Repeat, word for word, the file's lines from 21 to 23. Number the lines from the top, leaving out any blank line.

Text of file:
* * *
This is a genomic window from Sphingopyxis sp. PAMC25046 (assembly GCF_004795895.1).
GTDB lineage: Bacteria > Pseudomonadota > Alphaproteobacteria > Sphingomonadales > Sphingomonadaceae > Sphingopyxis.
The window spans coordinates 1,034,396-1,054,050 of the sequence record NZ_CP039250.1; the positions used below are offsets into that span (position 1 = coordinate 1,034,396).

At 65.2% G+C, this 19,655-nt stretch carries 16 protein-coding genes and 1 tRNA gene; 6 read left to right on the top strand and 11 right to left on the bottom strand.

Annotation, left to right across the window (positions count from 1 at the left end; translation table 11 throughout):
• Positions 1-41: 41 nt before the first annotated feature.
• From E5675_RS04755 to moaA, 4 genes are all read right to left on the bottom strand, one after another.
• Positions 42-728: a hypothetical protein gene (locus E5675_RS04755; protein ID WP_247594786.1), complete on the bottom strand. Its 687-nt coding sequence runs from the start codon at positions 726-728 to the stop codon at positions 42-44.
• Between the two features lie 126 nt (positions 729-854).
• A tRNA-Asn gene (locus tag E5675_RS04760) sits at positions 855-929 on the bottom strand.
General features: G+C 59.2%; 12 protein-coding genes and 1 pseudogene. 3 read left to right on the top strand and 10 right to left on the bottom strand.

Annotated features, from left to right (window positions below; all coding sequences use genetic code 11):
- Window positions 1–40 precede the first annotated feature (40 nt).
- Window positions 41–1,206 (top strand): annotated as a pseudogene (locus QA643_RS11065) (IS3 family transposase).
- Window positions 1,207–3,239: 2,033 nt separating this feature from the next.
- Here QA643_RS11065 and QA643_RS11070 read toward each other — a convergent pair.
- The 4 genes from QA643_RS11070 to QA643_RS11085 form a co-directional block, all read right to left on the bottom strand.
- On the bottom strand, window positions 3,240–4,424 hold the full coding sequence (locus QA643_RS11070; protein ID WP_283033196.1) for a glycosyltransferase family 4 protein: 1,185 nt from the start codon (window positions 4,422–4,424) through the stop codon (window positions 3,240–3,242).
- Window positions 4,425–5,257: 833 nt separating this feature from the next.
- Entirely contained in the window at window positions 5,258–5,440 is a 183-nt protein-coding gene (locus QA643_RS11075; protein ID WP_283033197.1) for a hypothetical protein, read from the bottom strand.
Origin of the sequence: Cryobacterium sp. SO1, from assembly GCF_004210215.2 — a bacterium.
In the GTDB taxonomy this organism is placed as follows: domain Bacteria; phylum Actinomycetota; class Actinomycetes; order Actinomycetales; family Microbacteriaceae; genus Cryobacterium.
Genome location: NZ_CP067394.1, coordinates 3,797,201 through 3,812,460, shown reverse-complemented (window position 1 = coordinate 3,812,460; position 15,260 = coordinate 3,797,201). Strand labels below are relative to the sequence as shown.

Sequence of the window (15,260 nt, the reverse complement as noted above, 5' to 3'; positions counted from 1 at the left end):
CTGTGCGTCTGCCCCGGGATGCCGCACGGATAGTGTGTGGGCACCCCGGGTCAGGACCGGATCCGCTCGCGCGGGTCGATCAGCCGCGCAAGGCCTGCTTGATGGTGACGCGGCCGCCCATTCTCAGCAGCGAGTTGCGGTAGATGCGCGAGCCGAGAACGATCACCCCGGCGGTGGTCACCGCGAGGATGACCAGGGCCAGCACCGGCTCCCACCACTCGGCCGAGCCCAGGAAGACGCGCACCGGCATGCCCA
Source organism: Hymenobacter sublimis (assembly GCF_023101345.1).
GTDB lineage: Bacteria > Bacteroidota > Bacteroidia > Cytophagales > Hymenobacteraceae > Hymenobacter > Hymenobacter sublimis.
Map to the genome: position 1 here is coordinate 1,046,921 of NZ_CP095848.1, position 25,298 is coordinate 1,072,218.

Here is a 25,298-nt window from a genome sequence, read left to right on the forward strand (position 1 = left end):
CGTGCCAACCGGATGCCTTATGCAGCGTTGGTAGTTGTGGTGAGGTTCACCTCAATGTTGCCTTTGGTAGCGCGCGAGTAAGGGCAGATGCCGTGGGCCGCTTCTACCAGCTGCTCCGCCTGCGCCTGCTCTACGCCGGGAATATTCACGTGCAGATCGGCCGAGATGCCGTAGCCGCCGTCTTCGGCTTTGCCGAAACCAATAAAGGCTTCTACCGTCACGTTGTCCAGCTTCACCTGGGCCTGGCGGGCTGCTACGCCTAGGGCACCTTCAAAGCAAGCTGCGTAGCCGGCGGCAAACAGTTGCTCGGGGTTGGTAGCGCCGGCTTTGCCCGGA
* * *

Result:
Origin of the sequence: Cryobacterium sp. SO1, from assembly GCF_004210215.2 — a bacterium.
In the GTDB taxonomy this organism is placed as follows: domain Bacteria; phylum Actinomycetota; class Actinomycetes; order Actinomycetales; family Microbacteriaceae; genus Cryobacterium.
Genome location: NZ_CP067394.1, coordinates 3,797,201 through 3,812,460, shown reverse-complemented (window position 1 = coordinate 3,812,460; position 15,260 = coordinate 3,797,201). Strand labels below are relative to the sequence as shown.